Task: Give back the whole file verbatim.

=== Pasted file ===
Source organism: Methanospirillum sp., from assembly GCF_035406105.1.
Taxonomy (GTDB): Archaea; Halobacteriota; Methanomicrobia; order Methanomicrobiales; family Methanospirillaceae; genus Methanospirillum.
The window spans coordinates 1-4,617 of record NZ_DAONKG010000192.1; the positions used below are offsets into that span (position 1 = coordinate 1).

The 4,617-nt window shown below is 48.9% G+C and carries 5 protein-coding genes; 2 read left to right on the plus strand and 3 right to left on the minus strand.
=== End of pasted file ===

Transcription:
Source organism: Methanospirillum sp., from assembly GCF_035406105.1.
Taxonomy (GTDB): Archaea; Halobacteriota; Methanomicrobia; order Methanomicrobiales; family Methanospirillaceae; genus Methanospirillum.
The window spans coordinates 1-4,617 of record NZ_DAONKG010000192.1; the positions used below are offsets into that span (position 1 = coordinate 1).

The 4,617-nt window shown below is 48.9% G+C and carries 5 protein-coding genes; 2 read left to right on the plus strand and 3 right to left on the minus strand.